Coming out of college, everything seemed so straightforward! You’ve got a toolbox of techniques and you may even look to specialize in one of them, all the while helping as many patients as you can. Well, things aren’t so straightforward, and the times they are a changing. With it usually taking 17 years for new research to be applied in practice, we need to stay on top of the new and evolving research, along with a strong alliance with those patients.
“Manual Therapists: Have You Lost That Loving Feeling?” – Paul E. Mintken, Jason Rodeghero & Joshua A. Cleland
Patient centred care means different things to different people. Because it has different meanings for different people, there may also be ethical dilemmas surrounding the topic as well. This article delves into some of these topics, while also having you reflect on what this topic means to you.
“‘Patient-Centred’ – What Does It Mean And How Achievable Is It?” – Andreas Laupacis & Jennifer Gibson
Using unstable surfaces for strength training and rehab has been a popular practice for quite some time. However, does it really work? Well, it depends on the patients goals, your scope of practice, and just plain sticking to the basic principles of exercise program design.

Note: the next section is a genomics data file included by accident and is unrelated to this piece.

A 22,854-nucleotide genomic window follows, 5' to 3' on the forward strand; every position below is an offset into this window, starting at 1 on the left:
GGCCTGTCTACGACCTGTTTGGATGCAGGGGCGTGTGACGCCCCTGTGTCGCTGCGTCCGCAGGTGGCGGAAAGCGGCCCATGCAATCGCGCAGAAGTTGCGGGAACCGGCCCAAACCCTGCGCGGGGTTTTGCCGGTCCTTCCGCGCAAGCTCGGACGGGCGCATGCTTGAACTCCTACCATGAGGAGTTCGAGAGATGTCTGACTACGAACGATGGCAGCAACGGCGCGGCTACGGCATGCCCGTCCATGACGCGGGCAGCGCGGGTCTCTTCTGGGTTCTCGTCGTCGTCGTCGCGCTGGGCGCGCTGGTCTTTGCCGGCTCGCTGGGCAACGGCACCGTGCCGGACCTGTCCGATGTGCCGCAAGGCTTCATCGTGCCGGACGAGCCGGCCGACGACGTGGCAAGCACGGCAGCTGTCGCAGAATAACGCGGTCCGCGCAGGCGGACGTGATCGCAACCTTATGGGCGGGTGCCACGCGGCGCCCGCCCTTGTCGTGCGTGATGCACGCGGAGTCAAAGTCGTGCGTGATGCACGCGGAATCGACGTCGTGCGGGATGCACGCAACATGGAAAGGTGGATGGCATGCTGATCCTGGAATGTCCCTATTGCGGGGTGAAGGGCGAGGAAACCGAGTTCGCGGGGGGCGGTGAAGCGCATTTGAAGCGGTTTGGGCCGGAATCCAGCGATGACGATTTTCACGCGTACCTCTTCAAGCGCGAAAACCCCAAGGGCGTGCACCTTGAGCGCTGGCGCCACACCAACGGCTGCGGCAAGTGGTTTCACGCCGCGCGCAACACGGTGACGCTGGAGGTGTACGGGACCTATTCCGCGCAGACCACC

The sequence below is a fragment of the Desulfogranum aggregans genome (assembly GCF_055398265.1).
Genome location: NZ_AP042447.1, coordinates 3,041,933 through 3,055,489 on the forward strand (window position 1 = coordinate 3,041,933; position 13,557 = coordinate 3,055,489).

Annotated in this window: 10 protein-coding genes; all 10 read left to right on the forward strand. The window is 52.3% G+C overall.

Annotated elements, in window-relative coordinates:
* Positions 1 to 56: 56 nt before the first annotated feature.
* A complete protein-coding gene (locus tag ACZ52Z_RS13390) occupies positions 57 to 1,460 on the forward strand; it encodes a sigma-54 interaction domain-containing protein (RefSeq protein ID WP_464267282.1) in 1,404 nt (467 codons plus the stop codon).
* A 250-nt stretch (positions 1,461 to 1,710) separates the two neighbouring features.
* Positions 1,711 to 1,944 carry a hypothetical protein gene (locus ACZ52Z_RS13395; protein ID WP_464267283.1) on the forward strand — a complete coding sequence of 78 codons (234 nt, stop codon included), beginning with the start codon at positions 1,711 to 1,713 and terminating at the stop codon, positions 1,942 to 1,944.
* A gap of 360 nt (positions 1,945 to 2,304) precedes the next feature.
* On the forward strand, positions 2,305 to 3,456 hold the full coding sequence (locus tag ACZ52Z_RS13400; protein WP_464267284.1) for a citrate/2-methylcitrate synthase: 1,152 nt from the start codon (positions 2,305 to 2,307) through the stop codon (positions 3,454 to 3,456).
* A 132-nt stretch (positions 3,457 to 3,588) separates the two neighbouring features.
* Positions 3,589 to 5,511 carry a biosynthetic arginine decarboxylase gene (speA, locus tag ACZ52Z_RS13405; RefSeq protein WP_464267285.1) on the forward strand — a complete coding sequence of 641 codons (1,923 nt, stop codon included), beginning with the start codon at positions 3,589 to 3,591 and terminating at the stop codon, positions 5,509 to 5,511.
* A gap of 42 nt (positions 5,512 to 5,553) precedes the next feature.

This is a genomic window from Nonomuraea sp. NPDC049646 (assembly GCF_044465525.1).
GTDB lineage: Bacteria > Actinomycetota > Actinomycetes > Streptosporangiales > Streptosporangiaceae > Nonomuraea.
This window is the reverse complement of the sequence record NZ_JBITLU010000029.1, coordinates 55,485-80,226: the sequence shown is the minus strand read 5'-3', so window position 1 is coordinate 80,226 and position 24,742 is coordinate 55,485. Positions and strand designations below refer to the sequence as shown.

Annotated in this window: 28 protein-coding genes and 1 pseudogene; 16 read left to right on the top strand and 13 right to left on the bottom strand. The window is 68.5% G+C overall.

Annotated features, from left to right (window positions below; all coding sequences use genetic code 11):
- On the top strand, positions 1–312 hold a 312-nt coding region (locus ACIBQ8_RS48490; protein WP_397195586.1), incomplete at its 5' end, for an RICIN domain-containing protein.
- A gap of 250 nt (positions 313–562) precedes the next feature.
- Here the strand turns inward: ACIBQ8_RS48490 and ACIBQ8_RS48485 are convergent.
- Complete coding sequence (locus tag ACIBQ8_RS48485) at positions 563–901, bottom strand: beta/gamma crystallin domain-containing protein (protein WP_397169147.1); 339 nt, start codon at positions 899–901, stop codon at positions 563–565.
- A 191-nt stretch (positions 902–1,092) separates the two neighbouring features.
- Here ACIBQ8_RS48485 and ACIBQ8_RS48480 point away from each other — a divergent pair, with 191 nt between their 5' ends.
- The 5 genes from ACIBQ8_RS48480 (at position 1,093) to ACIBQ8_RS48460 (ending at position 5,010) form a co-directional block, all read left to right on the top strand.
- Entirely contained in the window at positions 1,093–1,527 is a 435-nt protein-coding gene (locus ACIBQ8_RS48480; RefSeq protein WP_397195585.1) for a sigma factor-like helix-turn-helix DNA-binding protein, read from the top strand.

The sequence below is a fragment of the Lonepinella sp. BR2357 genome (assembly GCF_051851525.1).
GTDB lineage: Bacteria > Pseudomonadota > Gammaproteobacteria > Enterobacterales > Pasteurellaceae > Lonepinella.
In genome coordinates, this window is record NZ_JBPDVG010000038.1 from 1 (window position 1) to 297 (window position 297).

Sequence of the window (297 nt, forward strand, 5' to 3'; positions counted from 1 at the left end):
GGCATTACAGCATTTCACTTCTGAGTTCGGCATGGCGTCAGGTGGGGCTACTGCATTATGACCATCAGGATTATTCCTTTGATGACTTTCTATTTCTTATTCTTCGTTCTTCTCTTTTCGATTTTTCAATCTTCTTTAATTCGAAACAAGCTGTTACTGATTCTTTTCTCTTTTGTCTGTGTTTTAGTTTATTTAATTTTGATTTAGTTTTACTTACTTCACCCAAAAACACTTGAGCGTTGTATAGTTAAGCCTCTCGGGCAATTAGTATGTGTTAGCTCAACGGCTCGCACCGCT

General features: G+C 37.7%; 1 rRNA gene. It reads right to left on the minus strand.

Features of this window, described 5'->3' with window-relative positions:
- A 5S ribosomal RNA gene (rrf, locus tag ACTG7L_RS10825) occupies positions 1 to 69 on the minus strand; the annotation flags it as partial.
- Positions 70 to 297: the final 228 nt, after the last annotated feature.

He has been at the forefront of pain research over the past number of years and Peter O’Sullivan is always worth listening to. No different with this article, where it shows how he and his team are using ‘Cognitive Functional Therapy’ to treat back pain.
We published a post earlier this week about when NOT to treat a patients thoracic pain, but when you can, this is a good post. Dean goes through a few different drills and exercises to help increase thoracic rotation, most of which you can do right in your treatment room.
“Cleaning Up Thoracic Rotation” – Dean Somerset